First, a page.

Friday, August 8, 2014

Oreo Truffles

I wish I could take credit for coming up with this recipe, but Oreo truffles are not my personal creation. I just love eating them, and they're so easy to make.  Honestly, up until a few years ago, I'd never tasted them. But these happen to be a coworker's specialty, and I was quickly hooked.

I'll take you through the basic step-by-step of making these, with a couple tips I've found that make it a little easier. The original recipe comes from Kraft Recipes.

To start, finely crush or chop about 3 dozen Oreos. I've made these with both regular and Double-Stuf, and the regular really do seem to work better. I also recommend using a food processor if you have one, because the finer you can get the crumbs, the better.

Next, add an 8-ounce package of cream cheese, softened at room temperature. This is another step that a food processor is very handy for. The resulting mixture may look (and feel) a little greasy and not very appetizing, but don't worry about it. If the mixture seems a little too "wet" you can toss in a couple more Oreos. It should be like a soft cookie dough

Next, like a couple cookie trays with wax paper and spoon the mixture out by tablespoon. Bonus points if you have a small cookie scoop. Refrigerate the truffles for at least an hour, if not longer (the longer the better, actually). If you didn't use a cookie scoop, you will need to roll them into neat balls, but I often skip this step because the scoop makes them pretty uniform as it is.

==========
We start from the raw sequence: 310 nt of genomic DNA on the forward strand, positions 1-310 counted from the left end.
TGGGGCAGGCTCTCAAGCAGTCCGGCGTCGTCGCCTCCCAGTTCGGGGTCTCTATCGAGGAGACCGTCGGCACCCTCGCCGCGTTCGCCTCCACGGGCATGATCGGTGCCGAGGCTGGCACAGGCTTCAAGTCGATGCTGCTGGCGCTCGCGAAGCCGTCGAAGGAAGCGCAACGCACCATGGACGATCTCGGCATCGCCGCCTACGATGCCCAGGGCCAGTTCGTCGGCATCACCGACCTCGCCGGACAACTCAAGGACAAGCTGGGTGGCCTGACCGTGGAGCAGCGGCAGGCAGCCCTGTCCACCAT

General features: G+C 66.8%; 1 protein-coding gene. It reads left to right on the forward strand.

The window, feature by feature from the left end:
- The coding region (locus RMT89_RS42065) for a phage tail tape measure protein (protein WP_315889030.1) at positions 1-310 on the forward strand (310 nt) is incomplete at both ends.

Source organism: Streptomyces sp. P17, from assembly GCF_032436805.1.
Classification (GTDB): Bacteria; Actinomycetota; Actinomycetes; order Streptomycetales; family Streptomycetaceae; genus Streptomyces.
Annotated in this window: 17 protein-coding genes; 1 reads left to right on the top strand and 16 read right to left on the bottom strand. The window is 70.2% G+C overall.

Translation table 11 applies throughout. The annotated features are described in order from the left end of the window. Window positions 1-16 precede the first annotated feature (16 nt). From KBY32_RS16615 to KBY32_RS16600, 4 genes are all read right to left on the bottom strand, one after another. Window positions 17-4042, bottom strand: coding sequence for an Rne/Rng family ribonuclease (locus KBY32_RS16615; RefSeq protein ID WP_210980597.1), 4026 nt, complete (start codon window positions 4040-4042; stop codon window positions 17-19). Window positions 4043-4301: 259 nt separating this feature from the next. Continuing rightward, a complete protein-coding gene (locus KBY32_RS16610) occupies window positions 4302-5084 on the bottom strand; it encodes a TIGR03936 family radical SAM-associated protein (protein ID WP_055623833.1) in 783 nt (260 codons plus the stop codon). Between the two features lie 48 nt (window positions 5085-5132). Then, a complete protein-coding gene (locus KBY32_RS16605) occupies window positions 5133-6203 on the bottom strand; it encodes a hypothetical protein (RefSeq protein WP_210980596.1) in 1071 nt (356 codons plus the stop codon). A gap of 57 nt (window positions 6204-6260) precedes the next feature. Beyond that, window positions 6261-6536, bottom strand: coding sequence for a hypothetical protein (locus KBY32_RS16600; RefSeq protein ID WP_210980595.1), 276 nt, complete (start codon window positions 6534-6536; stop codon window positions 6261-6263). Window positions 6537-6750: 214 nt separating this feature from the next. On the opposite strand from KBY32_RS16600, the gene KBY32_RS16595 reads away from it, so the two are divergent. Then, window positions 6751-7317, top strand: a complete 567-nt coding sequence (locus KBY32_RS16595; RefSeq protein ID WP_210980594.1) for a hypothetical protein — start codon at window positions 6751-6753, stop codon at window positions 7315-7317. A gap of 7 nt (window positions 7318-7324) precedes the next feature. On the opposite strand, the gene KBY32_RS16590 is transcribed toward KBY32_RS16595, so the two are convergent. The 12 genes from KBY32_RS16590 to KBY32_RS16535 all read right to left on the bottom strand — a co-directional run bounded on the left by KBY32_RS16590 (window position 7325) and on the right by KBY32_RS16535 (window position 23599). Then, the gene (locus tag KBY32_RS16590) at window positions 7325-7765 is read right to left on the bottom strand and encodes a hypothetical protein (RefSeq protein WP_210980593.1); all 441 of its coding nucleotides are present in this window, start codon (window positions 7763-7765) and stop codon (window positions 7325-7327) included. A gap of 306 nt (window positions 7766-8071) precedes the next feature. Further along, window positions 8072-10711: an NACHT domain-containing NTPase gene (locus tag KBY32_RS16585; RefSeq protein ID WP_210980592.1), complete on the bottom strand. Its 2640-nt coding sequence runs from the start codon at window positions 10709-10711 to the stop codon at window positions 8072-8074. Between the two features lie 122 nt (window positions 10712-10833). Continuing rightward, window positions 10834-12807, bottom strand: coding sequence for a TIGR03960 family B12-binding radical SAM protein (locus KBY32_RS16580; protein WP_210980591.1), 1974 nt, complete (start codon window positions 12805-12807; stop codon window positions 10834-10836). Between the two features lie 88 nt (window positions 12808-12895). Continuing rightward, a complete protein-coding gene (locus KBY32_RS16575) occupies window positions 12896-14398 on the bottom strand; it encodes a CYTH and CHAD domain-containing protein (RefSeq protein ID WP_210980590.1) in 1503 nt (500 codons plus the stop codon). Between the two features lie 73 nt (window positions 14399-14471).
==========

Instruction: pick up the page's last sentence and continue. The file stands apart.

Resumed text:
After the truffles have firmed up in the fridge, melt about 4 ounces of chocolate (the original recipe calls for semi-sweet, but you can use whatever you like).

Here's the messiest, trickiest part. To coat each truffle, carefully drop it into the chocolate, roll it around gently with a fork, and lift out, taking care to let the extra chocolate drizzle off. You can just put them back on wax paper, but you can fancy them up, like I did, by putting them into mini-cupcake cups.

My apologize for not having a shot of the dipping process. It's messy. A big tip on that step, however - if possible, unless your kitchen is on the cool side, keep the trays in the fridge and just take out four or five truffles at a time. Otherwise they can get a little mushy and are much harder to work with.

You can let the truffles set at room temperature or in the fridge. You'l know they're ready when the chocolate takes on a matte appearance. Then you can box them up to take to a party, or just eat them.

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